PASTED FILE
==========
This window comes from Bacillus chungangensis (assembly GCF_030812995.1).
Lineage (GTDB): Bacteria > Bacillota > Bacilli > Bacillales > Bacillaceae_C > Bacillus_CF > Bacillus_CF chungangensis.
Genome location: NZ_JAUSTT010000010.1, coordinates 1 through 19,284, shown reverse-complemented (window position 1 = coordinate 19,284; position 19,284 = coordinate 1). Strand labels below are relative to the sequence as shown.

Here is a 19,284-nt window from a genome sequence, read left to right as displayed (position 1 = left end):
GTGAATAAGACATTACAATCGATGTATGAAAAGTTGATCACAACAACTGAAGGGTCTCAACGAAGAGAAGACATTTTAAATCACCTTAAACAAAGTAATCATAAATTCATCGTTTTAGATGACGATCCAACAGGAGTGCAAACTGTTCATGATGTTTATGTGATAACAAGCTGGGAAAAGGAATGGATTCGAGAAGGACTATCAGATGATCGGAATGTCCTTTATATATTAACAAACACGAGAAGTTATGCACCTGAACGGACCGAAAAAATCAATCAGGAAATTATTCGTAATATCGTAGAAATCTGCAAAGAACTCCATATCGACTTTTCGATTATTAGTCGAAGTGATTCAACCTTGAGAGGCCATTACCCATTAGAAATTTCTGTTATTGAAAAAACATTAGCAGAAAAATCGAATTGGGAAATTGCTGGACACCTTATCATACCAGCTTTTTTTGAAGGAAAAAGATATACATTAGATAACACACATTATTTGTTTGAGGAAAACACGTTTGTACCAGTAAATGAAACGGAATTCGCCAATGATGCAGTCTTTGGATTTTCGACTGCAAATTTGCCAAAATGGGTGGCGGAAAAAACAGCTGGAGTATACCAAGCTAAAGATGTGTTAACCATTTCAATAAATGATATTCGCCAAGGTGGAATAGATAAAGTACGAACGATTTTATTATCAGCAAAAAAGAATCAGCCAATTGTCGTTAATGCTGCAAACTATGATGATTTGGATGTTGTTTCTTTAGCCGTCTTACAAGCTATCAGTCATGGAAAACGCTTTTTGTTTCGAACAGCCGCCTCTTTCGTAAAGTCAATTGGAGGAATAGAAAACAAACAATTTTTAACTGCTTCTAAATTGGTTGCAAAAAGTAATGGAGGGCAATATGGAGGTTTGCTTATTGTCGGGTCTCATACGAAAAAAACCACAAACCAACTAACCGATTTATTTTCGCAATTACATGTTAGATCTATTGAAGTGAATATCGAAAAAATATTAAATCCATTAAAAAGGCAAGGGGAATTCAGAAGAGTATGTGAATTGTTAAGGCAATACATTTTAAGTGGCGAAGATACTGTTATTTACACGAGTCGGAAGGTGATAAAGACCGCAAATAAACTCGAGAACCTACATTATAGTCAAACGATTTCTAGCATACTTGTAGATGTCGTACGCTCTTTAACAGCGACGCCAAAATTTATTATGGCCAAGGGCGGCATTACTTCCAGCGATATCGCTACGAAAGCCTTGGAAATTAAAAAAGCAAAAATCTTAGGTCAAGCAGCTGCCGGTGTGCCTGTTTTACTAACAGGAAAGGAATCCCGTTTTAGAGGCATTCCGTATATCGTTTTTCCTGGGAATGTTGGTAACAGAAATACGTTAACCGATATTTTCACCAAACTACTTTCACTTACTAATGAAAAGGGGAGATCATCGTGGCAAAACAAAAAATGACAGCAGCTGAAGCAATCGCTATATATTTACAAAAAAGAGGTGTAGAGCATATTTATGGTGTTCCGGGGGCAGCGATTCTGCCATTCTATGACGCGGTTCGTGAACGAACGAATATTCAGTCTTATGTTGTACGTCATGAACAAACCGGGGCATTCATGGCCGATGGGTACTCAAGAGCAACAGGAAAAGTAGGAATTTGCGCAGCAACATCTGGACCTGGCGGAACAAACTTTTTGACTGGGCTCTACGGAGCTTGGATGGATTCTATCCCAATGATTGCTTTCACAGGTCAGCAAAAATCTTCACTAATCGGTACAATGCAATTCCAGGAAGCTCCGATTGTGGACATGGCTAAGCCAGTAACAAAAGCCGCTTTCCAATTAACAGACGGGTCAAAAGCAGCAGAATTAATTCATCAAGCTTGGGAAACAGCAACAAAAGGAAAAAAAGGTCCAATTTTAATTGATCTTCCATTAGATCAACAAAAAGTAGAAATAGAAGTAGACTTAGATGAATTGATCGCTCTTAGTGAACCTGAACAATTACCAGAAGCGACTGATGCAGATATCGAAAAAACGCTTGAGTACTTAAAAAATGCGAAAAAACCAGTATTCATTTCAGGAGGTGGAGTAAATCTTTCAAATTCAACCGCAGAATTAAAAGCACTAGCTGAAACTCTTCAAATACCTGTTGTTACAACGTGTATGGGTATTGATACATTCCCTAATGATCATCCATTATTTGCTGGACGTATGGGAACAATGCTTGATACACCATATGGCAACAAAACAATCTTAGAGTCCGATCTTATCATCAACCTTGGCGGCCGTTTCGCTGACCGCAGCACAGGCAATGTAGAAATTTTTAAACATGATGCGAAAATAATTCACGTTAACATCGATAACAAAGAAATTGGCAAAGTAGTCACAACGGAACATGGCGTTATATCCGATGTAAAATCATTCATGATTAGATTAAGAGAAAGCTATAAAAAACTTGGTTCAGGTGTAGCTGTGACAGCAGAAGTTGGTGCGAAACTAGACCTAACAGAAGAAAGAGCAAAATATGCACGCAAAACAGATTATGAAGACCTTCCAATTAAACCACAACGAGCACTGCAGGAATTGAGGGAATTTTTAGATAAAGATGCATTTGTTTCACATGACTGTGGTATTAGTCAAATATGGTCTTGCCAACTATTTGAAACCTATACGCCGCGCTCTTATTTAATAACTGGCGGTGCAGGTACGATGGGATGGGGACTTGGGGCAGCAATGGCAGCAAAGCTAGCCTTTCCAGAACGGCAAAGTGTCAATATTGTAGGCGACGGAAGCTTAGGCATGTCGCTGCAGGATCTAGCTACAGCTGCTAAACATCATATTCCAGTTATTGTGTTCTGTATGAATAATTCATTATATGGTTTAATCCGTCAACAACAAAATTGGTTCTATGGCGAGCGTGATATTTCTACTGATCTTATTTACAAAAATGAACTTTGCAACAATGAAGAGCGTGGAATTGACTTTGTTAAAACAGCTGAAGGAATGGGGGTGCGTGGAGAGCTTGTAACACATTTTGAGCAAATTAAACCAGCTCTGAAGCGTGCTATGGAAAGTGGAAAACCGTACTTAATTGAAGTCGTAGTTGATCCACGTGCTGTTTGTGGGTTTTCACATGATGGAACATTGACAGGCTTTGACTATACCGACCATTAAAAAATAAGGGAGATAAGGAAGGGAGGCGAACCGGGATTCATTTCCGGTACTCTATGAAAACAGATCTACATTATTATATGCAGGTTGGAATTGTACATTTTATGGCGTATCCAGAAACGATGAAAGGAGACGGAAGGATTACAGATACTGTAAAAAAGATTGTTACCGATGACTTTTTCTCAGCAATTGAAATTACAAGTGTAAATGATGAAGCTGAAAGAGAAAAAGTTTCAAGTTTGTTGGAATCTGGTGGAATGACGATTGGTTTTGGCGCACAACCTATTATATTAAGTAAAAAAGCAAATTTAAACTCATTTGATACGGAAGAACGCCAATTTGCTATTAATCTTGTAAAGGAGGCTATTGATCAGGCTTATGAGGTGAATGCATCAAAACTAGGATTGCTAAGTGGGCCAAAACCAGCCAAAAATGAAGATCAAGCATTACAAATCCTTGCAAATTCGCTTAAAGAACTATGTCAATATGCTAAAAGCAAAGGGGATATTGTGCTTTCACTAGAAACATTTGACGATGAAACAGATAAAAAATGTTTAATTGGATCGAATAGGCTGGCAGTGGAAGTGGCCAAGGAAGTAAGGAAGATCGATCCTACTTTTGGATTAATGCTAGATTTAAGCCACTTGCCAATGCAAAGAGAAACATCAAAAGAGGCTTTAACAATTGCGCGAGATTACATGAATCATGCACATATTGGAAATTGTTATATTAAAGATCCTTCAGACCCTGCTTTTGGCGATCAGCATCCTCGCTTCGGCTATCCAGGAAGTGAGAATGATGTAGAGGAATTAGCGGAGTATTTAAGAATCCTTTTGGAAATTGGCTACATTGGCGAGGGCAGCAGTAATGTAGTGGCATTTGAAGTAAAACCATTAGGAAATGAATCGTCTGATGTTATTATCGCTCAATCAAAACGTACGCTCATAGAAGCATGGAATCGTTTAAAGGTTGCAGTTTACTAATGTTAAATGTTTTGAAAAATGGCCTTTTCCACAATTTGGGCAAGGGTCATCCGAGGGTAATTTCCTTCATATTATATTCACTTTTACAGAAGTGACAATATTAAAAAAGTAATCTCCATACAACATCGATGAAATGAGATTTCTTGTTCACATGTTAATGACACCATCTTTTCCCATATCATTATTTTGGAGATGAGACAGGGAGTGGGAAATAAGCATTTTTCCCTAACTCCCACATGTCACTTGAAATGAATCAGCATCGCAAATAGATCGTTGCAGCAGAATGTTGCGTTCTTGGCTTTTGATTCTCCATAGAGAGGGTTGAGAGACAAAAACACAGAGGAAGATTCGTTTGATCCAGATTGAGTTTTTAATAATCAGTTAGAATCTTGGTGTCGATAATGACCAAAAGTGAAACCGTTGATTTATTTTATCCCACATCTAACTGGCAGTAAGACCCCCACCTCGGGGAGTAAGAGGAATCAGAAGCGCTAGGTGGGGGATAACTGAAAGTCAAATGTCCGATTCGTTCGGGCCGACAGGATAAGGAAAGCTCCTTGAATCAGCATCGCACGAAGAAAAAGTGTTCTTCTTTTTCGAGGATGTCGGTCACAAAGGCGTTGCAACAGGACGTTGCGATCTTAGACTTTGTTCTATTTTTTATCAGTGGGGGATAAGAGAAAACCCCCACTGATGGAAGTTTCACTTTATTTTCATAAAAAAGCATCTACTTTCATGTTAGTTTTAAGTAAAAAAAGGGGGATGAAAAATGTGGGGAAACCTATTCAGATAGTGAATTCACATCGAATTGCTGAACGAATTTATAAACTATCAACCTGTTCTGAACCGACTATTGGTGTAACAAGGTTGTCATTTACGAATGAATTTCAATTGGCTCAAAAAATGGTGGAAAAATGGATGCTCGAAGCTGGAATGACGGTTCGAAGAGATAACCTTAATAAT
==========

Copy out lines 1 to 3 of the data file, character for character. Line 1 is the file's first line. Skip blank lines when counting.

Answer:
This window comes from Bacillus chungangensis (assembly GCF_030812995.1).
Lineage (GTDB): Bacteria > Bacillota > Bacilli > Bacillales > Bacillaceae_C > Bacillus_CF > Bacillus_CF chungangensis.
Genome location: NZ_JAUSTT010000010.1, coordinates 1 through 19,284, shown reverse-complemented (window position 1 = coordinate 19,284; position 19,284 = coordinate 1). Strand labels below are relative to the sequence as shown.